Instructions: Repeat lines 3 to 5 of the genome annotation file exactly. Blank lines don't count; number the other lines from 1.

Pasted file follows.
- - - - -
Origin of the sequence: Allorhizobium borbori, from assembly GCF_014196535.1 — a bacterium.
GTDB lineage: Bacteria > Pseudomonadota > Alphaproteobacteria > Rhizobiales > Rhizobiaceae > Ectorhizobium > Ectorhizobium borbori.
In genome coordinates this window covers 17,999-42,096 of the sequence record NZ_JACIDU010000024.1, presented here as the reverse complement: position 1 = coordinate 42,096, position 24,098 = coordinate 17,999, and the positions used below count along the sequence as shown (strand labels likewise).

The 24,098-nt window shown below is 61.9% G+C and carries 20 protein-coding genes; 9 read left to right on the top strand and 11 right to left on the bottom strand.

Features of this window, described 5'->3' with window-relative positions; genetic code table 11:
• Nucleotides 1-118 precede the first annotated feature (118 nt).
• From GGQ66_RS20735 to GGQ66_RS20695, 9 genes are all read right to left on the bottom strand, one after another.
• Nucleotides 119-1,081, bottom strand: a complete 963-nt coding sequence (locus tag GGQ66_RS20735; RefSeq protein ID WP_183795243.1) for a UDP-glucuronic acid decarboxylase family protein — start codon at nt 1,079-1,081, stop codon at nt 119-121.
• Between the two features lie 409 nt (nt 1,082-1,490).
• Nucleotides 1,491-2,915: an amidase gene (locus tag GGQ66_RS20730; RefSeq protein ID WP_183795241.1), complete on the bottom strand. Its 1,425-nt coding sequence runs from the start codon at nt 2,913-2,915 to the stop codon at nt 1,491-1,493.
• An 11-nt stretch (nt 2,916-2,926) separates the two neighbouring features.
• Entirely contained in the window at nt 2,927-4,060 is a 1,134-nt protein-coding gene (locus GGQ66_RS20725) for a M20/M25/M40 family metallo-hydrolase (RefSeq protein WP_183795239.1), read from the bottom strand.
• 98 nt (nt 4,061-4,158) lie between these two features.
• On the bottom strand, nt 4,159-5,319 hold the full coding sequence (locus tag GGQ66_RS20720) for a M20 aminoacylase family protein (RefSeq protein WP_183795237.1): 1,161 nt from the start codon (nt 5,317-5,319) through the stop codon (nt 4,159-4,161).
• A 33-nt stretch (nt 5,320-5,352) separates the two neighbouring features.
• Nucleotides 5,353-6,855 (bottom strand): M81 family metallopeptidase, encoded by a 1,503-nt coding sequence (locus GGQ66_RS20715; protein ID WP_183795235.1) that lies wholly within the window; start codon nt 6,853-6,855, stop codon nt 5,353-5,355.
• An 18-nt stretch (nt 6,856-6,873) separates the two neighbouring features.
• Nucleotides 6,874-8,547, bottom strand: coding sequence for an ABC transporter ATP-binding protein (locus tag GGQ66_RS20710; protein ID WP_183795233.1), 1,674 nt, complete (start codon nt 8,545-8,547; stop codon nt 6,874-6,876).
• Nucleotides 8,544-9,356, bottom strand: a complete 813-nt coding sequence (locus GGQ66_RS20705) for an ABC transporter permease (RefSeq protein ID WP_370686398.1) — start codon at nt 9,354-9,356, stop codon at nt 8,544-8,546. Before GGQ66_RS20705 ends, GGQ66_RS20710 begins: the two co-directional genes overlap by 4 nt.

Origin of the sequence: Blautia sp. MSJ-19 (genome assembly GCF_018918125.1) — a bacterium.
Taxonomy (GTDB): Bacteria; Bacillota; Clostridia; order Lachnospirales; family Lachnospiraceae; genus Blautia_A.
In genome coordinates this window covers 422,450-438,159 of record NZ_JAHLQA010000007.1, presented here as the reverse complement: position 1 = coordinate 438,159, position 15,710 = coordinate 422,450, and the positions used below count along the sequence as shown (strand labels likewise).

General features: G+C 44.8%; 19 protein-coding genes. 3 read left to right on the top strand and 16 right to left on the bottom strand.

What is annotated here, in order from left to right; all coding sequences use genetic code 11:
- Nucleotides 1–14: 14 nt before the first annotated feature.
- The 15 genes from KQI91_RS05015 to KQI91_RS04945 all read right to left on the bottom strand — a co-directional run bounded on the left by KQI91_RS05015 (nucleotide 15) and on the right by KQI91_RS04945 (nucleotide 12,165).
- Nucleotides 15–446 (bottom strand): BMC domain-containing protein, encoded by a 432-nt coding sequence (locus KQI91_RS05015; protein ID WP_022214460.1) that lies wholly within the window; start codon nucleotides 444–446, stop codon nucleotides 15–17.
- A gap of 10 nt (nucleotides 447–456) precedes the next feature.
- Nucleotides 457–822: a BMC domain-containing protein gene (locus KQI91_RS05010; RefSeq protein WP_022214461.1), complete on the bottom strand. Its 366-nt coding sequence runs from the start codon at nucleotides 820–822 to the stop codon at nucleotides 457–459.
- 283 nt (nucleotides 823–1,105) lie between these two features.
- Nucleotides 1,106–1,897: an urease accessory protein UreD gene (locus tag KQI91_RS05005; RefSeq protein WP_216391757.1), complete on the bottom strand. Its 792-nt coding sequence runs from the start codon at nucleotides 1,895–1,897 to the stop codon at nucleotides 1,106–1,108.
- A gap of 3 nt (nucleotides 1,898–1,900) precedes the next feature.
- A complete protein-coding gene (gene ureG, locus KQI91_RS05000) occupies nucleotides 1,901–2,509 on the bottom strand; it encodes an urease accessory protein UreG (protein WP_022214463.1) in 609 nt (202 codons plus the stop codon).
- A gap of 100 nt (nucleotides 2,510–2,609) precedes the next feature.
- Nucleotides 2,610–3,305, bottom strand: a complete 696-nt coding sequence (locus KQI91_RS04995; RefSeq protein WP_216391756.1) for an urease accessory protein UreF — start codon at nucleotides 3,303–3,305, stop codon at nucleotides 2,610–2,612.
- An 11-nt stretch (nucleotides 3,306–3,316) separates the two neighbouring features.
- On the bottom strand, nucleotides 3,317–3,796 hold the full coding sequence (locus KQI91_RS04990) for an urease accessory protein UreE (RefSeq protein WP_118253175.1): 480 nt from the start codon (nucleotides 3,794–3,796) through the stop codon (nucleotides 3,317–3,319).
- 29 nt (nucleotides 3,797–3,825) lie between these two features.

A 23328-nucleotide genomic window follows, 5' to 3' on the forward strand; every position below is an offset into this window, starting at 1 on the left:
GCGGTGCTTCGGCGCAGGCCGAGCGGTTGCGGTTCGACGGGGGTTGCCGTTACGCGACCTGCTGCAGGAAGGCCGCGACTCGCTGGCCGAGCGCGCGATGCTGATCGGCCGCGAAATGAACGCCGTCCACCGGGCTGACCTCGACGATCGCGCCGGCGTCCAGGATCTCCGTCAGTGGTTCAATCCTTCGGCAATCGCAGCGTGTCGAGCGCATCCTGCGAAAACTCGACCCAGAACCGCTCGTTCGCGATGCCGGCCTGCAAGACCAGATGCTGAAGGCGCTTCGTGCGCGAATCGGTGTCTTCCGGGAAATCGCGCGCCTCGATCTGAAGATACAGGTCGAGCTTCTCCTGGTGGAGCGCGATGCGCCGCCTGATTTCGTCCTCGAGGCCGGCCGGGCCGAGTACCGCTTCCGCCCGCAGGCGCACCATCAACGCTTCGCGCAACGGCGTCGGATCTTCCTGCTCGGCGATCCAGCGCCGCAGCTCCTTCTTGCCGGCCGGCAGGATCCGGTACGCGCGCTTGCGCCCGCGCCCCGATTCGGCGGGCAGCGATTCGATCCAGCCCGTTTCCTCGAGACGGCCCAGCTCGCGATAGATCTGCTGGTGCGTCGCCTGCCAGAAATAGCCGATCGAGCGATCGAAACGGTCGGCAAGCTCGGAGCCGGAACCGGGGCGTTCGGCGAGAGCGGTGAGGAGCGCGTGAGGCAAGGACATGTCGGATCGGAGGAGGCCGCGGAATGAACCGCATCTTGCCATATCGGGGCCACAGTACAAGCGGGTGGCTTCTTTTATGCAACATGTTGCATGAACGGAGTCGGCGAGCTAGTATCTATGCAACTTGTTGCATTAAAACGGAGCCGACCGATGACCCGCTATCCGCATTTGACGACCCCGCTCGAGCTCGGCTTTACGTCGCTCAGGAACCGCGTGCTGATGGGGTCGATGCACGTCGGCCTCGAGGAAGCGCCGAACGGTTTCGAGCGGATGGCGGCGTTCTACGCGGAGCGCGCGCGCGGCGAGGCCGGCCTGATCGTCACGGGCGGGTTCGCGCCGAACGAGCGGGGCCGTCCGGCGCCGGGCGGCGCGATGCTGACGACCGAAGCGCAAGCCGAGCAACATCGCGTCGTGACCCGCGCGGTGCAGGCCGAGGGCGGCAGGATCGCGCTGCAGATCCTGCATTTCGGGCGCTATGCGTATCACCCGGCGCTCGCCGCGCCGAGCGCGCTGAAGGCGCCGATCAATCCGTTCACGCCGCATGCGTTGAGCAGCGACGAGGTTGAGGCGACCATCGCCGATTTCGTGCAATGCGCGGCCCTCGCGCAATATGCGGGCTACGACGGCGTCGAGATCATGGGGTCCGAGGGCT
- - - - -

In genome coordinates this window covers 17,999-42,096 of the sequence record NZ_JACIDU010000024.1, presented here as the reverse complement: position 1 = coordinate 42,096, position 24,098 = coordinate 17,999, and the positions used below count along the sequence as shown (strand labels likewise).

The 24,098-nt window shown below is 61.9% G+C and carries 20 protein-coding genes; 9 read left to right on the top strand and 11 right to left on the bottom strand.

Features of this window, described 5'->3' with window-relative positions; genetic code table 11: